loading their vessel, and although they were strangers, here 
only for a few days, I cannot help fancying that the steep 
streets of Dartmouth the last spot of English earth upon which 
their feet were to tread, its ancient St. Saviour church with its 
then new gate, the beautiful harbour where had lain only a few 
years before them, the ships of Drake and Raleigh, and the May- 
flower and Speedwell of the Pilgrims, never faded entirely from 
their memory. While their eyes rested upon these last scenes 
in the home land, the minds of the young people, Joane Arnold, 
soon to become the mother of all the Rhodes' of Rhode Island, 
Damaris Westcott later to be the first lady in the Colony, as 
the wife of Gov. Benedict Arnold, and their younger brothers 
and sisters were perhaps thinking more of the village greens of 
Ilchester and Yeovil, remembering that it was the first of May. 
Mayday, "the maddest, merriest day of all the glad new year" 
in England, and that their playmates from whom they were 
now separated were engaged in the happy songs and dances so 
dear to their young hearts ; while the older ones were more 
likely turning their thoughts toward the unknown sea with 
some doubts and misgivings mayhap, but yet with stout hearts 
and strong hopes facing the great adventure that lay before 
them in a new world. 


Addenda to Rhode Island Imprint List 

Imprints not included in the list. 

-A Perpetual Almanack. Shepley 

Auchmuty. The Copy of Some Queries. Rosenbach 

•Governor's Proclamation in regard to Counterfeiting. 

( News-Letter) 
1742 or 1743 NEWPORT 

Short Narrative of Unjust Proceeding of George Gardner. 

Mass HS 
General Assembly. An Act in addition to an Act. . .Fire. . . 

The Strange and Wonderful Predictions of Mr. Christopher 
Love. (Evans) 


Reflections on Governor Hopkins' Vindication, April 17.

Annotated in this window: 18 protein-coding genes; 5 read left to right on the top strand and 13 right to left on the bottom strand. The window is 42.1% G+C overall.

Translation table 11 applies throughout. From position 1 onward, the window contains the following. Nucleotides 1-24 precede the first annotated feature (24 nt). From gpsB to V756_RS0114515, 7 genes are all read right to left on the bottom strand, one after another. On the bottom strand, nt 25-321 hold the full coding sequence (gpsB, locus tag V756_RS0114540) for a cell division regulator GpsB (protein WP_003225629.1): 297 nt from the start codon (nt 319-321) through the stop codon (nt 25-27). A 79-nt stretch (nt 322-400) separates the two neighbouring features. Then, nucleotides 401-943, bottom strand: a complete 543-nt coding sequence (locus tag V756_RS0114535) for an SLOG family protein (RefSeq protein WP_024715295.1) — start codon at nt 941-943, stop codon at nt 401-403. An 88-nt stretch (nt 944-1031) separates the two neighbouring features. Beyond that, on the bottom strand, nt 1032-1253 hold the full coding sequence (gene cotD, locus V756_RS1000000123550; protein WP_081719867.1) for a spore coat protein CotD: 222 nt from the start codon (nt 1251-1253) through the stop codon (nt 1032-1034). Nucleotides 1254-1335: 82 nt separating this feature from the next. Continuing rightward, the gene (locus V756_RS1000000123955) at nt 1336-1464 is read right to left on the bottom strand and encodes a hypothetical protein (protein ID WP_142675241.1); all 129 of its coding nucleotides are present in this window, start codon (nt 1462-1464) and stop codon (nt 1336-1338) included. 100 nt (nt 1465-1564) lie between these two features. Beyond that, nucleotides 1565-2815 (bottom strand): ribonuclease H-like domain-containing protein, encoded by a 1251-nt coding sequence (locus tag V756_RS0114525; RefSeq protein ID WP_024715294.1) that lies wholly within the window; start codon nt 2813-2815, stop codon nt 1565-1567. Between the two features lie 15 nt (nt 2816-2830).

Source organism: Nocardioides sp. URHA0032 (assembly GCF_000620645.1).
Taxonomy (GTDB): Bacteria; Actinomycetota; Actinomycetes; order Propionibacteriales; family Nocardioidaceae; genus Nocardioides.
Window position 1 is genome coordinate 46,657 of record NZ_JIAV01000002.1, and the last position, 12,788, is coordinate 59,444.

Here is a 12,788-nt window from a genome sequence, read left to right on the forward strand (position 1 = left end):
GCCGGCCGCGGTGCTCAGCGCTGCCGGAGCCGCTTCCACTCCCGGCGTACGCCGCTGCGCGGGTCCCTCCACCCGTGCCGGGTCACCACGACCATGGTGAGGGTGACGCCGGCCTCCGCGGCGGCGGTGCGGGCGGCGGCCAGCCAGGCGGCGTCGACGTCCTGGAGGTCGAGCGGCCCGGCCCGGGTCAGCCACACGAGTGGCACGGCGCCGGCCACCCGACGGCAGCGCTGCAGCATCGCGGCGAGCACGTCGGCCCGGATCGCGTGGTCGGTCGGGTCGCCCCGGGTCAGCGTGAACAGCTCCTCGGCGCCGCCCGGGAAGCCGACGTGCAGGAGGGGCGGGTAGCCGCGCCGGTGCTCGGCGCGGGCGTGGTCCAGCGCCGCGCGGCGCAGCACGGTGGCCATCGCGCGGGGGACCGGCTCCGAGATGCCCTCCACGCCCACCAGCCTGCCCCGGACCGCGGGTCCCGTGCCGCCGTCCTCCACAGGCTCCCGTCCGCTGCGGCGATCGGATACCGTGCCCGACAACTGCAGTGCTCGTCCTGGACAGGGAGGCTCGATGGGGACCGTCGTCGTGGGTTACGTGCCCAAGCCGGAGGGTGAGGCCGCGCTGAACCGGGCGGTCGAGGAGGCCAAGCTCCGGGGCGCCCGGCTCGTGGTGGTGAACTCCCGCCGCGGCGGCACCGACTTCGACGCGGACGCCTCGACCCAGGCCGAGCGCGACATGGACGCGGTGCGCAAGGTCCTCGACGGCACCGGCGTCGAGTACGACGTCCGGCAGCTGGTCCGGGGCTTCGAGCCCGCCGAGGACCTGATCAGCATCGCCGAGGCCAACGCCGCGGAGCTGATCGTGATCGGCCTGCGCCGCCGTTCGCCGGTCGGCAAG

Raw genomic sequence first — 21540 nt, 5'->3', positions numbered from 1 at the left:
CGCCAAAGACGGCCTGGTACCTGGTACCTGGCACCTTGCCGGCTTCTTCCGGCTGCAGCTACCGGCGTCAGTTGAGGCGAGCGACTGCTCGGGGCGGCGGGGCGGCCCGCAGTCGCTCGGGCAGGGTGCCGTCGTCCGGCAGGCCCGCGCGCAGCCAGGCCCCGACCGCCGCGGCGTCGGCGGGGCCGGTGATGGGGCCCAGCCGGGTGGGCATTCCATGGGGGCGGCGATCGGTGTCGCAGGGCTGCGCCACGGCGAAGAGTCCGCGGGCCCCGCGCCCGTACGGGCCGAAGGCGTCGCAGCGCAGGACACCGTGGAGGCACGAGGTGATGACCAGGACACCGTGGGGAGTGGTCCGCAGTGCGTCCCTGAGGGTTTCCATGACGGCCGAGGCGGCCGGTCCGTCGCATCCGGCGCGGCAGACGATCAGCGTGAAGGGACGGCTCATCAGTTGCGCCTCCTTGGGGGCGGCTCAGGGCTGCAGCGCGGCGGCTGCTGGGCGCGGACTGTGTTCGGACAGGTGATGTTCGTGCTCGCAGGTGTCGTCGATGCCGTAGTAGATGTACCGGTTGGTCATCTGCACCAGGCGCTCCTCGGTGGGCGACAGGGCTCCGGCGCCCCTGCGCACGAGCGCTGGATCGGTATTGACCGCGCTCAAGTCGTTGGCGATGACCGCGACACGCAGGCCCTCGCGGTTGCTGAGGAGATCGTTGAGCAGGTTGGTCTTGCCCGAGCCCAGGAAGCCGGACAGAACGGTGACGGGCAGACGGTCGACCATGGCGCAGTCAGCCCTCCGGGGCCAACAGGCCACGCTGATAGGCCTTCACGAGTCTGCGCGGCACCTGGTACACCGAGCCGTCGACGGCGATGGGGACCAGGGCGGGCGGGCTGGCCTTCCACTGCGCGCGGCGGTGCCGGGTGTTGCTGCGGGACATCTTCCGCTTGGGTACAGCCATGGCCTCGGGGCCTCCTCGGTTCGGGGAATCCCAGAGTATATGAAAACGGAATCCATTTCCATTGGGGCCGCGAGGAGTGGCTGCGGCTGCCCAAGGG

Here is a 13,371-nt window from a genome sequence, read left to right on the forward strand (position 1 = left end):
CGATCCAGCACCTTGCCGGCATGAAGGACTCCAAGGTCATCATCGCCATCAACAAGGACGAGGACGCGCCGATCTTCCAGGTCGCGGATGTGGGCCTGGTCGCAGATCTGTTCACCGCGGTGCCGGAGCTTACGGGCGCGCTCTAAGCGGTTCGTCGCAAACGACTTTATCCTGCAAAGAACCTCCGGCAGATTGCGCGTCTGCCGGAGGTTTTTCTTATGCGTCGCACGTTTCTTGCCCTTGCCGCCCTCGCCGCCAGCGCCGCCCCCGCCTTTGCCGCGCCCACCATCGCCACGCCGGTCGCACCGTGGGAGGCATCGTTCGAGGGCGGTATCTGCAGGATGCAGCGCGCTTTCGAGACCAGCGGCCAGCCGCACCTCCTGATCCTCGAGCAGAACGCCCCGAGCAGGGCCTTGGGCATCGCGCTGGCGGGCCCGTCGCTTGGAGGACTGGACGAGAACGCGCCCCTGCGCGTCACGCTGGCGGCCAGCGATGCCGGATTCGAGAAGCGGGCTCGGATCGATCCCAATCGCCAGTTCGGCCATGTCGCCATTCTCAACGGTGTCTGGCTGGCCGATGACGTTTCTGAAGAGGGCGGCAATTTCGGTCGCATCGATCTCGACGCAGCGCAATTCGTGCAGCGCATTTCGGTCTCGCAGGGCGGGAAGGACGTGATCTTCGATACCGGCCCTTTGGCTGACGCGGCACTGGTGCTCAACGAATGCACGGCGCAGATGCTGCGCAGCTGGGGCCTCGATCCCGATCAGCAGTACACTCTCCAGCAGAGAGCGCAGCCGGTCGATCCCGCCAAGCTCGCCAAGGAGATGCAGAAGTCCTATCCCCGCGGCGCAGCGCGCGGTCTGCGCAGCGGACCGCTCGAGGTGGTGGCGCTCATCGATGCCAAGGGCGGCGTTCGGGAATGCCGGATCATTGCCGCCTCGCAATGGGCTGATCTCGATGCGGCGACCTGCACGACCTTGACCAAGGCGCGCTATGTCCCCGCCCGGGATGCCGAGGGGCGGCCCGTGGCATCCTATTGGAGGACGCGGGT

General Asserrtbly. An Act in Addition to... Manner of 

admitting Freemen. RISL 


Wanton, J. Observations and reflections on the present state 
of the Colony. Shepley 


To the Public, Newport, i6 April (signed Samuel Ward) 


Peter Mumford, Post Rider, doth upon oath declare (signed) 

Henry Ward, (dated) August 9. LCP 


To the Inhabitants of the Colony of Rhode Island (signed) 
Stephen Hopkins, (dated) April 12. LCP 


A Table of Value. . .Law full Money. Shepley 

Rhode Island College (Subscription List) Terry 


The Prodigal Daughter Shepley 

A Word of Counsel and Warning Shepley 

Providence Fire Rules RIHS 

The Sum of Religion Terry 


Blakes, James, Jun. A Sermon. Terry 


The first book of American Chronicles RIHS 

Genera] Assembly. October. An Act for Assessing £4000. 

General Assembly, December. RIHS 


The Crisis No. VIII RIHS 

The following was received by a Vessel arrived at New York, 
last week, September 12, 1775. RIHS 

General Assembly. July 21 By an Express Shepley 

The Death of General Montgomery (Printed by McDougall) 

General Assembly, October. Whereas, owing to Divers 
Causes ... Town Councils. . .have not yet collected the 
Monies due. RISL 

General Assembly. March, 2nd Session. List of Persons. 


General Assembly. September Session. An Act in regard to 
drafting militia. RIHS 


General Assembly, May, 2nd Session, Resolved that all Per- 
sons. . .equip themselves. Shepley 
Greene, William Thanksgiving Proclamation. RISL 


Providence Gazette, February 2"], 1779, Supplement, variant 

edition. RISL 

General Assembly March 20. Attack on Rhode Island. 



Fresh Intelligence, Weeden NHS 

Announcement of N. A. Calendar for 1781 Shepley